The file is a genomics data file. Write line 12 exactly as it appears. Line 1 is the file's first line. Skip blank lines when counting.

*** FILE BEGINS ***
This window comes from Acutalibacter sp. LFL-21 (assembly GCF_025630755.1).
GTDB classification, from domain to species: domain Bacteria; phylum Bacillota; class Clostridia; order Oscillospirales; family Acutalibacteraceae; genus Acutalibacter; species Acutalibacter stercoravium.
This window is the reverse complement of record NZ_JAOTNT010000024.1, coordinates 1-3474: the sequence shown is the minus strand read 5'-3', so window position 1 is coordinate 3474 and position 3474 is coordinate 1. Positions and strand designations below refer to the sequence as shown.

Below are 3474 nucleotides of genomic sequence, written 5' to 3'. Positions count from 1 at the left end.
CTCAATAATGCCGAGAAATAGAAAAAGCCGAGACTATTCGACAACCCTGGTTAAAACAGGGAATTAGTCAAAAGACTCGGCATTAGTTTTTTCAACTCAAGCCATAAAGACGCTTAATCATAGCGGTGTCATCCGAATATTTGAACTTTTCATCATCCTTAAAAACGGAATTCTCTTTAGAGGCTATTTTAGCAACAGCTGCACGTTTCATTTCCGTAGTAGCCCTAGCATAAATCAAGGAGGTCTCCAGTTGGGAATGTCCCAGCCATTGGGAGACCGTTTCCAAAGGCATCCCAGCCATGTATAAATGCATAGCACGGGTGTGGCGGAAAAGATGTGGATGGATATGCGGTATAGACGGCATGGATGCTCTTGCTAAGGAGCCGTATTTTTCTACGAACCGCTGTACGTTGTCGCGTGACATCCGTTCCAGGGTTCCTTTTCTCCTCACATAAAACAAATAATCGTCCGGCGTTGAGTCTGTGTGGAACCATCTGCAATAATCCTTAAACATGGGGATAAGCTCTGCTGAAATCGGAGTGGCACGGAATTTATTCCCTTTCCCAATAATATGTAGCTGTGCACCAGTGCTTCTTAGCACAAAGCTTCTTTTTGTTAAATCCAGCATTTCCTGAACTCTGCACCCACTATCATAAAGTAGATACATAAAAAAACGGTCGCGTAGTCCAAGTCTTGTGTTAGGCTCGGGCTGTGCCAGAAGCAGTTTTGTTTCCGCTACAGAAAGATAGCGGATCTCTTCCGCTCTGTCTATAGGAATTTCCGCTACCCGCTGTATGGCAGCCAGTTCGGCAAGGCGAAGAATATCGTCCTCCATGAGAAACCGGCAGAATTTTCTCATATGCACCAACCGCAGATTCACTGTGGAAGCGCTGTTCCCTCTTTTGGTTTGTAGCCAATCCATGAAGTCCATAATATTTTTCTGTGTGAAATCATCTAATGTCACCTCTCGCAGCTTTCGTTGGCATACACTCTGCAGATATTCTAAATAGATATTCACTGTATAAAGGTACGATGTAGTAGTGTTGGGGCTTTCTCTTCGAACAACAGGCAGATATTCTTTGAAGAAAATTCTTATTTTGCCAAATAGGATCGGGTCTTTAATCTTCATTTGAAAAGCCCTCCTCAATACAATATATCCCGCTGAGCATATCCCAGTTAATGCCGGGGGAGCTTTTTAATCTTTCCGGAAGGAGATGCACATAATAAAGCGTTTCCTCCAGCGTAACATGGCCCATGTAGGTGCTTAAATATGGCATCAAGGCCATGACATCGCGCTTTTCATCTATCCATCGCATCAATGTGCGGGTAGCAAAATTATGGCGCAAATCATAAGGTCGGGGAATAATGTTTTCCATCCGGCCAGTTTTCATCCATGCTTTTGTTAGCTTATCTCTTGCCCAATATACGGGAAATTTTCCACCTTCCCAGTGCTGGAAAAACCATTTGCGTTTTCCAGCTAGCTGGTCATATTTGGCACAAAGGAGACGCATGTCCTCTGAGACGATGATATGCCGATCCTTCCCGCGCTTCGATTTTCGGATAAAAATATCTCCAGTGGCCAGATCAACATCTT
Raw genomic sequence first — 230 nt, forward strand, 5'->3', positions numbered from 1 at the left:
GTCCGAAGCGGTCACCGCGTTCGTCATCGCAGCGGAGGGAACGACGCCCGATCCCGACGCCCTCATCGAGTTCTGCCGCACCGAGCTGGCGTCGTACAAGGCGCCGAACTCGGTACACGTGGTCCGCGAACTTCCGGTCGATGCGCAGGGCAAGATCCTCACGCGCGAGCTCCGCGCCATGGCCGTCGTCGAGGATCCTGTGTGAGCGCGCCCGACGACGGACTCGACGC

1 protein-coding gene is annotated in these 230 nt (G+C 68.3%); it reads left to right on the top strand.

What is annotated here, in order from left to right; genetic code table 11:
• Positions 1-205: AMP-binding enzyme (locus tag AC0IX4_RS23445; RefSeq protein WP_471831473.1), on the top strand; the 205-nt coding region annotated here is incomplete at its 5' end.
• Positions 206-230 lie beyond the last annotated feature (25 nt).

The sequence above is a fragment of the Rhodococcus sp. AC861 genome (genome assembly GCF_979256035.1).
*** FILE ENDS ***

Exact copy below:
The sequence above is a fragment of the Rhodococcus sp. AC861 genome (genome assembly GCF_979256035.1).